"Taking what we can from the sociology of the commons, a genuine democracy appears to involve changing the way we relate to the world around us, and moving beyond ownership to stewardship to commoning. This isn't a call to abandon all property--personal property is important, and no one should be denied it within reason. Nor is this a call to abandon markets--markets are good ways to decentralize decision making, and it's hard to imagine a functioning democracy where people are free without also having markets. British economist Diane Elson points out that even utopian community groups create some sort of market and tools of exchange--pure systems of barter are harder to manage, and democratically controlled markets make exchange easier, while leaving open the space to craft and adjust prices within those markets. What needs to be plucked out of markets is the perpetual and overriding hunger for expansion and profit that has brought us to the brink of ecological catastrophe; what needs to be plucked out of us is the belief that markets are the only way to value our world" (Patel 188).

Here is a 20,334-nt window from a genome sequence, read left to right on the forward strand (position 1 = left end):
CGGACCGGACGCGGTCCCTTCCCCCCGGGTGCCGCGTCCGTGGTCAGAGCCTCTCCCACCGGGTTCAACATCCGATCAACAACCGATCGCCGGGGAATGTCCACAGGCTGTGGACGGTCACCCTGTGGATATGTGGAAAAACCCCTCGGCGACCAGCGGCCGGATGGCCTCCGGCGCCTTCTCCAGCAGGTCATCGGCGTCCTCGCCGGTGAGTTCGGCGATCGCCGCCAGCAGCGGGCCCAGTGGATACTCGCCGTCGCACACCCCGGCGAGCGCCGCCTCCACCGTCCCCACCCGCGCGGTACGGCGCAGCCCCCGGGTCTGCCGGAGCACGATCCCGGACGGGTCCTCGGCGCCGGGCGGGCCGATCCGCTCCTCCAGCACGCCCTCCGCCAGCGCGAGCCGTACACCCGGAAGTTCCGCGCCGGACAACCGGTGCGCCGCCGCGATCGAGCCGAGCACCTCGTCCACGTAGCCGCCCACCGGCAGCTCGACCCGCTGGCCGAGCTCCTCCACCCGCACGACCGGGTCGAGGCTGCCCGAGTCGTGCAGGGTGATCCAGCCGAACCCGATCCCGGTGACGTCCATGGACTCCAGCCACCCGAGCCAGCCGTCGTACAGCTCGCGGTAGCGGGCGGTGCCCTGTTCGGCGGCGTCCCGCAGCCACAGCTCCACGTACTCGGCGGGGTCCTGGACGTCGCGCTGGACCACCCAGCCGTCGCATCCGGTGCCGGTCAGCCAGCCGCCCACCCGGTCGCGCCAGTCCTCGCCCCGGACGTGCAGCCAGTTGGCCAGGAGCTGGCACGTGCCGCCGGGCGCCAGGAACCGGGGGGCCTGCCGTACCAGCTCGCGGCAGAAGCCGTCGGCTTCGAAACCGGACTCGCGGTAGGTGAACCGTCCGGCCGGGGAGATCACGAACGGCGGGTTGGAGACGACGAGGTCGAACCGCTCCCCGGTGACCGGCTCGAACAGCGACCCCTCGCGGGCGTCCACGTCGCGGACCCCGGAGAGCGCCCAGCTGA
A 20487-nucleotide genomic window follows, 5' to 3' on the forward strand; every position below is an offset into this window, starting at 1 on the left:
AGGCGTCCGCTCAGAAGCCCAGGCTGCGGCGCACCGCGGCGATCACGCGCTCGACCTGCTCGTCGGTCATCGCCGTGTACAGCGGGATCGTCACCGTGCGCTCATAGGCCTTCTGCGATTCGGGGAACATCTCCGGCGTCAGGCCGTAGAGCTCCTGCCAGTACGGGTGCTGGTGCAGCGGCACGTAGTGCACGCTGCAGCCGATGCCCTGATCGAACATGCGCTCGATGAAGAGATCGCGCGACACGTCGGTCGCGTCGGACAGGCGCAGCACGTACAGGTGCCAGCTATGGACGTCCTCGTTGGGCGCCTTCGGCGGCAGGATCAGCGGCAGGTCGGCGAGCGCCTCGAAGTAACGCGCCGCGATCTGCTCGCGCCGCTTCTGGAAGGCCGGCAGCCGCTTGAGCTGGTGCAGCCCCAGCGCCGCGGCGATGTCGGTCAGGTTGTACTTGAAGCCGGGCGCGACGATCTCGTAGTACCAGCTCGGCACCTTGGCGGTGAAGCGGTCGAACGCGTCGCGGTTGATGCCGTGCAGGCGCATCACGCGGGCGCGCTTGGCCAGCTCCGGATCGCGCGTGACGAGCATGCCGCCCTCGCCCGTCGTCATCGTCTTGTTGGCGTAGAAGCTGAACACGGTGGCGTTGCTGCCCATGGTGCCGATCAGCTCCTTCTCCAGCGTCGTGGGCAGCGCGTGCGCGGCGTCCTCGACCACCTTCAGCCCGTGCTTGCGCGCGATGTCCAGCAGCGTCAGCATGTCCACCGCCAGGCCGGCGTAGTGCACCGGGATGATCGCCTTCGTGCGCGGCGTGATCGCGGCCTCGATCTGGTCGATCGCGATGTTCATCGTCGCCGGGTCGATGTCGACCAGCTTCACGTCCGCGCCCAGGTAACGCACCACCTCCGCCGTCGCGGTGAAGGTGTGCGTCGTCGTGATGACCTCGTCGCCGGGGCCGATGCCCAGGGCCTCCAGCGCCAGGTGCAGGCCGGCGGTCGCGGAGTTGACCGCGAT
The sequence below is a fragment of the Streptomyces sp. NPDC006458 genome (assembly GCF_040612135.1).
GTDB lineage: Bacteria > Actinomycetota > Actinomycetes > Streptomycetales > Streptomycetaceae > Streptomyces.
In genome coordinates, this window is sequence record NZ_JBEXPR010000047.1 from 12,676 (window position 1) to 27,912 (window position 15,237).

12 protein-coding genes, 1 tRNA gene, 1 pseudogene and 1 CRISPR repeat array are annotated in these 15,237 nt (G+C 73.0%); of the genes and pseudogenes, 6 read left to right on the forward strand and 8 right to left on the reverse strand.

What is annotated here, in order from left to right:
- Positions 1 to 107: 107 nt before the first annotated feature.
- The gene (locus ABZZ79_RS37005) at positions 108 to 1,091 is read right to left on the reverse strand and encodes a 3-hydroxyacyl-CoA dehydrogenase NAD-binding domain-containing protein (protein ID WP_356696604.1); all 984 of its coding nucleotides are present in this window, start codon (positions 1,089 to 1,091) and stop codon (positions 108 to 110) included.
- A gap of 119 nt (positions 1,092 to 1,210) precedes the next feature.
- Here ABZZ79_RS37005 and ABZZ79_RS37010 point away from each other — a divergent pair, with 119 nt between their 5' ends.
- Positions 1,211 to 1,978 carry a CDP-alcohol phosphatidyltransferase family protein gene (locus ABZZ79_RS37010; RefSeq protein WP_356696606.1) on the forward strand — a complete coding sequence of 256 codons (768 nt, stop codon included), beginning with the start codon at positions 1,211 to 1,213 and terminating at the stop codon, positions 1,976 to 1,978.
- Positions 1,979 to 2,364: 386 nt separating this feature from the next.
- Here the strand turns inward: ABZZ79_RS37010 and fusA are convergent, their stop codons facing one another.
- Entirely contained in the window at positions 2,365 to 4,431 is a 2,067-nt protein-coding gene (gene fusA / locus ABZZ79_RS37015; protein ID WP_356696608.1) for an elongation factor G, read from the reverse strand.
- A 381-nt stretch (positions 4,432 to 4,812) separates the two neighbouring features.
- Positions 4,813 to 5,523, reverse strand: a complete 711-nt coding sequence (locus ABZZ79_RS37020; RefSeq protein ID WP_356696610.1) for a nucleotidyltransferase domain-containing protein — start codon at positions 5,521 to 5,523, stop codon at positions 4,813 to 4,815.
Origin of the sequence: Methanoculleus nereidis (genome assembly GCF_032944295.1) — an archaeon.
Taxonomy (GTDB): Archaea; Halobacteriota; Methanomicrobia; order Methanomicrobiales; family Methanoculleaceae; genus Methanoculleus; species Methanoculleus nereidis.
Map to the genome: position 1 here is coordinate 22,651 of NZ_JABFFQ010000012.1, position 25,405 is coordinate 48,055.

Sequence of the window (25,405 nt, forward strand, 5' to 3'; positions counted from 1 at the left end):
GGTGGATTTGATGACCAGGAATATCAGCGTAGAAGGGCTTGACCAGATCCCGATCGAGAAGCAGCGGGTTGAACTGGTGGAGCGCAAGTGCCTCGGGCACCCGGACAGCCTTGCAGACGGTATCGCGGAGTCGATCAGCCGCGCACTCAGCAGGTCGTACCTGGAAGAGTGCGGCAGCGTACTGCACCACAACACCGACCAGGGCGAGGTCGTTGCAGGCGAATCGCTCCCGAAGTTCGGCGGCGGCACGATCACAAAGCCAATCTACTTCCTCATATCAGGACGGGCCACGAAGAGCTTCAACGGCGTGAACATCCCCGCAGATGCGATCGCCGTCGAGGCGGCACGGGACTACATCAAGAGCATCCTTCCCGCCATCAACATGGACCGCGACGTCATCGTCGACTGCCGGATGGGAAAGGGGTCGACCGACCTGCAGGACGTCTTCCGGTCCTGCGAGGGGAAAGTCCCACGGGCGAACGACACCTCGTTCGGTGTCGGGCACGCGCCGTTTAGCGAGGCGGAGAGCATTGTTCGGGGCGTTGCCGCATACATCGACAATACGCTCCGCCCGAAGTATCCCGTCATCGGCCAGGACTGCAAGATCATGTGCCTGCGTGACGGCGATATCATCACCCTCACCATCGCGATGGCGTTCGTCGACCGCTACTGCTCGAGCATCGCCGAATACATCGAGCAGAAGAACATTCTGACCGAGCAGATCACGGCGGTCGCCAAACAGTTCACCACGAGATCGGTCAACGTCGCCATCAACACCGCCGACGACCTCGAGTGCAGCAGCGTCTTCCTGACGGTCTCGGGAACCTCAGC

I also love a huge section on pages 176-177 about how to make this new democracy work. It's motivating and delicious. It's not as specific as I'd like it to be, but then again, it wouldn't be democratic if it were.